13 13 Mahdi Sadeghizadeh Website: Sadeghizadeh.ir Advanced Networks Energy scavenging – overview

14 14 Mahdi Sadeghizadeh Website: Sadeghizadeh.ir Advanced Networks Energy consumption A “back of the envelope” estimation Number of instructions  Energy per instruction: 1 nJ  Small battery (“smart dust”): 1 J = 1 Ws  Corresponds: 10 9 instructions! Lifetime  Or: Require a single day operational lifetime = 24¢60¢60 =86400 s  1 Ws / 86400s ¼ 11.5  W as max. sustained power consumption! Not feasible!

15 15 Mahdi Sadeghizadeh Website: Sadeghizadeh.ir Advanced Networks Multiple power consumption modes Way out: Do not run sensor node at full operation all the time  If nothing to do, switch to power safe mode  Question: When to throttle down? How to wake up again? Typical modes  Controller: Active, idle, sleep  Radio mode: Turn on/off transmitter/receiver, both Multiple modes possible, “deeper” sleep modes  Strongly depends on hardware  TI MSP 430, e.g.: four different sleep modes  Atmel ATMega: six different modes

16 16 Mahdi Sadeghizadeh Website: Sadeghizadeh.ir Advanced Networks Some energy consumption figures Microcontroller  TI MSP MHz, 3V): Fully operation 1.2 mW Deepest sleep mode 0.3  W – only woken up by external interrupts (not even timer is running any more)  Atmel ATMega Operational mode: 15 mW active, 6 mW idle Sleep mode: 75  W

17 17 Mahdi Sadeghizadeh Website: Sadeghizadeh.ir Advanced Networks Switching between modes Simplest idea: Greedily switch to lower mode whenever possible Problem: Time and power consumption required to reach higher modes not negligible  Introduces overhead  Switching only pays off if E saved > E overhead Example: Event-triggered wake up from sleep mode Scheduling problem with uncertainty (exercise) P active P sleep timet event t1t1 E saved  down  up E overhead

18 18 Mahdi Sadeghizadeh Website: Sadeghizadeh.ir Advanced Networks Alternative: Dynamic voltage scaling Switching modes complicated by uncertainty how long a sleep time is available Alternative: Low supply voltage & clock  Dynamic voltage scaling (DVS) Rationale:  Power consumption P depends on Clock frequency Square of supply voltage P / f V 2  Lower clock allows lower supply voltage  Easy to switch to higher clock  But: execution takes longer

19 19 Mahdi Sadeghizadeh Website: Sadeghizadeh.ir Advanced Networks Memory power consumption Crucial part: FLASH memory  Power for RAM almost negligible FLASH writing/erasing is expensive  Example: FLASH on Mica motes  Reading: ¼ 1.1 nAh per byte  Writing: ¼ 83.3 nAh per byte

20 20 Mahdi Sadeghizadeh Website: Sadeghizadeh.ir Advanced Networks Amplifier power: P tx radiated power  amp,  amp constants depending on model Highest efficiency (  = P tx / P amp ) at maximum output power In addition: transmitter electronics needs power P txElec Time to transmit n bits: n / (R  R code ) R nomial data rate, R code coding rate To leave sleep mode Time T start, average power P start Simplification: Modulation not considered Transmitter power/energy consumption for n bits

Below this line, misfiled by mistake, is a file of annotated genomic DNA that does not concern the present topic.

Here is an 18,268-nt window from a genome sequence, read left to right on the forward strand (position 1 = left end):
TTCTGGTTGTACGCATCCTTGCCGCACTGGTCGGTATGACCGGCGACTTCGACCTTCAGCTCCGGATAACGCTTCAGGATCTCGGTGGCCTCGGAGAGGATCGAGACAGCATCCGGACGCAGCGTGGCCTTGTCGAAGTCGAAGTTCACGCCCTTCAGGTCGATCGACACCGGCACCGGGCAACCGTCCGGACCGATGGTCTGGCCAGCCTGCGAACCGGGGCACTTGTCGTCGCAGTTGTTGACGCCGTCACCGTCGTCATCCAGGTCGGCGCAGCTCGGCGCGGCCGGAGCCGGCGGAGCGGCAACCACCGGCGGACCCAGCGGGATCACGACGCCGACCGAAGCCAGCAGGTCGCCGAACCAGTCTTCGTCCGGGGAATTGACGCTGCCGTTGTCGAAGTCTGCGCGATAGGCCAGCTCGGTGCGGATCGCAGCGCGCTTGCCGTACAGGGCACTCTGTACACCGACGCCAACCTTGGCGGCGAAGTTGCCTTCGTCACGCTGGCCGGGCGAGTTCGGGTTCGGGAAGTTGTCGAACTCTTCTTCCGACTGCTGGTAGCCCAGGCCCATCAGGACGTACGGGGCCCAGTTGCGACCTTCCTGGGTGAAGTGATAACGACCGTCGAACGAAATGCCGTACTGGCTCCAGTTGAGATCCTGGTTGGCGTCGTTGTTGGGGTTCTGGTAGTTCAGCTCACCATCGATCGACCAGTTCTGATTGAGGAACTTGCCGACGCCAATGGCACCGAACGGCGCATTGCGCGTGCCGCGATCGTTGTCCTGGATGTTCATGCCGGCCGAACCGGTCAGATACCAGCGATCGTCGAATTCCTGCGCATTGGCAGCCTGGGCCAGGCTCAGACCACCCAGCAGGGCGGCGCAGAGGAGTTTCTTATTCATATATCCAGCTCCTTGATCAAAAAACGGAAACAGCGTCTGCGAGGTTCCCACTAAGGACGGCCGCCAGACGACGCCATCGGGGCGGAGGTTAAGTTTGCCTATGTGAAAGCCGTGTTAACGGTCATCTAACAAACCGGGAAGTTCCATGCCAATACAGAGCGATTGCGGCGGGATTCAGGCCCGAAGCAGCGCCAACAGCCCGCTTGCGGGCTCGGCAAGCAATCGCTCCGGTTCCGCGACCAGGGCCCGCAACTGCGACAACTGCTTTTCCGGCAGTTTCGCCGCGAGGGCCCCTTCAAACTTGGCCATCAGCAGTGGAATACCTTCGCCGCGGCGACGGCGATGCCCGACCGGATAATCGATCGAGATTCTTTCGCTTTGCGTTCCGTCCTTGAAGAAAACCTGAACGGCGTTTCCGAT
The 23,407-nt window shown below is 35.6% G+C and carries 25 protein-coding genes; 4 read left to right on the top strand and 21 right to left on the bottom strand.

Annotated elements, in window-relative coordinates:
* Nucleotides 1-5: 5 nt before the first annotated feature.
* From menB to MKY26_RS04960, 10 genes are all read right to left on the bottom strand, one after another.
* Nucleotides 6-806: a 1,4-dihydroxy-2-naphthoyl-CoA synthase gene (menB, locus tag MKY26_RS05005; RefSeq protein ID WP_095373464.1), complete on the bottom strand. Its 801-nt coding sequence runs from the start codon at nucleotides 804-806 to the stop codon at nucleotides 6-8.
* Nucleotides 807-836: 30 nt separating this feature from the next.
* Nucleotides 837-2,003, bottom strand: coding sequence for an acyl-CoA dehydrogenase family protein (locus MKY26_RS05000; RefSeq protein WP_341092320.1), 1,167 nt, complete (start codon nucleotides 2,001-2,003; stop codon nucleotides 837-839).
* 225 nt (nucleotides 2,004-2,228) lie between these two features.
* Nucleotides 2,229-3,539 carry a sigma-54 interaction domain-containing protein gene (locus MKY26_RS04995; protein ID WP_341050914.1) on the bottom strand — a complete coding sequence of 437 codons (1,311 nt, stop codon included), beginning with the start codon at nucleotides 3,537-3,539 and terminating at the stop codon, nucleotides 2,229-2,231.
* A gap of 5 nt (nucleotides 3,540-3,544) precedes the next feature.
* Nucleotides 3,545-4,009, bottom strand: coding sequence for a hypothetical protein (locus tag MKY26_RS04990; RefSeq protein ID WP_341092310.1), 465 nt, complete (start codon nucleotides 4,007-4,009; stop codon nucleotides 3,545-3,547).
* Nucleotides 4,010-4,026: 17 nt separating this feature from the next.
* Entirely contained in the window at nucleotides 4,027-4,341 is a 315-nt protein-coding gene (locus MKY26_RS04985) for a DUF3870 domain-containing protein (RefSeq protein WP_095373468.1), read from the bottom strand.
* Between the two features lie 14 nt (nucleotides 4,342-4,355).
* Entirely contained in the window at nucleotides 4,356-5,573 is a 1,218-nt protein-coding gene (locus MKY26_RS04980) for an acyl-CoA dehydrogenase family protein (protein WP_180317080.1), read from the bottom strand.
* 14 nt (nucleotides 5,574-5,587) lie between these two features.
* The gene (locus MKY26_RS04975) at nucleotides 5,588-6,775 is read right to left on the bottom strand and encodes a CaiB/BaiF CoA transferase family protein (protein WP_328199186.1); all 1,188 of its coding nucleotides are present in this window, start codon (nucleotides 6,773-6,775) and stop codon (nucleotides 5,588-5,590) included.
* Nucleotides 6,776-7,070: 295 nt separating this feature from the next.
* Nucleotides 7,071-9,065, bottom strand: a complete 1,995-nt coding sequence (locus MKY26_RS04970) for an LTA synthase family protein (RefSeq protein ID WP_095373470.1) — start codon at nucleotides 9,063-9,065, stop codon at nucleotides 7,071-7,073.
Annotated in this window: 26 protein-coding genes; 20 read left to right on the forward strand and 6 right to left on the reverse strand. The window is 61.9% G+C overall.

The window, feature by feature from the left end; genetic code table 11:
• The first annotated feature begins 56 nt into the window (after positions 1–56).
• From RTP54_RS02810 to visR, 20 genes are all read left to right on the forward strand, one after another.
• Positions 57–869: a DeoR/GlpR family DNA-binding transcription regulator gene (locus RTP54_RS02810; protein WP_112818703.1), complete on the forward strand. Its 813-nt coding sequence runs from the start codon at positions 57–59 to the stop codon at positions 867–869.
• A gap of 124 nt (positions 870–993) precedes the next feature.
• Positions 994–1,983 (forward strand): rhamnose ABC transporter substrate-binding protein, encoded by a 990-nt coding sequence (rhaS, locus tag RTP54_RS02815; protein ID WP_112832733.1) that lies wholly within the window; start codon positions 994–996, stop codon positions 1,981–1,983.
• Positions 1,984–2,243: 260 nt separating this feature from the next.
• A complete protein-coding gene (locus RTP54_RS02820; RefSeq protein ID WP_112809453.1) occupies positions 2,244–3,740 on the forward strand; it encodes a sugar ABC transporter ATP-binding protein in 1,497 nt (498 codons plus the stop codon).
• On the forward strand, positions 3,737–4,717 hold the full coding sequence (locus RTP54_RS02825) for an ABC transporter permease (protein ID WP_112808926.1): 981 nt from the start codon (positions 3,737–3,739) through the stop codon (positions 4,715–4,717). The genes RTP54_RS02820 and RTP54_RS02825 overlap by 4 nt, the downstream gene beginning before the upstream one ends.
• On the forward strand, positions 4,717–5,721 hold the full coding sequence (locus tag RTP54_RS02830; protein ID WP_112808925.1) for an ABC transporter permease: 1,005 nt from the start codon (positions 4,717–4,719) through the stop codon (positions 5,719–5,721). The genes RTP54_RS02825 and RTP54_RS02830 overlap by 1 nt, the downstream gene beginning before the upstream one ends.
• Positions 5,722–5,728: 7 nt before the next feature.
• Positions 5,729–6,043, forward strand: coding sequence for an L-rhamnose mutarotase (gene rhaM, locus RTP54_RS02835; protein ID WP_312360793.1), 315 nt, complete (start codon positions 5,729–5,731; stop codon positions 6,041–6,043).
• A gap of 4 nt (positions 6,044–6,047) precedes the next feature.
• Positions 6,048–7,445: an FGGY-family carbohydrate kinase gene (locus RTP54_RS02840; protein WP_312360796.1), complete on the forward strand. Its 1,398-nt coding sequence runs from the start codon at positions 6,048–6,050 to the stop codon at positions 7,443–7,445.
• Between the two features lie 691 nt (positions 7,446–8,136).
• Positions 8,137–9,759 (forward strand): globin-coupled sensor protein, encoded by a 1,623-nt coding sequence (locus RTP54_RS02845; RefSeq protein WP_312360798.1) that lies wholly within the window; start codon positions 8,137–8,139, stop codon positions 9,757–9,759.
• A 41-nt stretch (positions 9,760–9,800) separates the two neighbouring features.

21 21 Mahdi Sadeghizadeh Website: Sadeghizadeh.ir Advanced Networks Receiver power/energy consumption for n bits Receiver also has startup costs Time T start, average power P start Time for n bits is the same n / (R  R code ) Receiver electronics needs P rxElec Plus: energy to decode every bit E decBits

22 22 Mahdi Sadeghizadeh Website: Sadeghizadeh.ir Advanced Networks Some transceiver numbers

23 23 Mahdi Sadeghizadeh Website: Sadeghizadeh.ir Advanced Networks Controlling transceivers  Similar to controller, low duty cycle is necessary  Easy to do for transmitter – similar problem to controller: when is it worthwhile to switch off  Difficult for receiver: Not only time when to wake up not known, it also depends on remote partners  ! Dependence between MAC protocols and power consumption is strong!  Only limited applicability of techniques analogue to DVS  Dynamic Modulation Scaling (DSM): Switch to modulation best suited to communication – depends on channel gain  Dynamic Coding Scaling – vary coding rate according to channel gain  Combinations

24 24 Mahdi Sadeghizadeh Website: Sadeghizadeh.ir Advanced Networks Computation vs. communication energy cost Tradeoff? Directly comparing computation/communication energy cost not possible But: put them into perspective! Energy ratio of “sending one bit” vs. “computing one instruction”: Anything between 220 and 2900 in the literature To communicate (send & receive) one kilobyte over 100 m = computing three million instructions! Hence: try to compute instead of communicate whenever possible Key technique in WSN – in-network processing! Exploit compression schemes, intelligent coding schemes, …

25 25 Mahdi Sadeghizadeh Website: Sadeghizadeh.ir Advanced Networks Operating system challenges in WSN Usual operating system goals  Make access to device resources abstract (virtualization)  Protect resources from concurrent access Usual means  Protected operation modes of the CPU – hardware access only in these modes  Process with separate address spaces  Support by a memory management unit Problem: These are not available in microcontrollers  No separate protection modes, no memory management unit  Would make devices more expensive, more power-hungry

26 WSN: Open Source Tools Operating Systems  TinyOS  YATOS  Contiki  MANTIS  SOS Programming Languages  Assembly  C  Giotto  Esterel  Lustre  Signal  E-FRP  nesC Simulators  NS-2  TOSSIM  Avrora  NCTUns  OMNET++  J-Sim  Ptolemy Application Tools  Localization Tools  TinyDB  Surge  TOSBase Mahdi Sadeghizadeh Website: Sadeghizadeh.ir Advanced Networks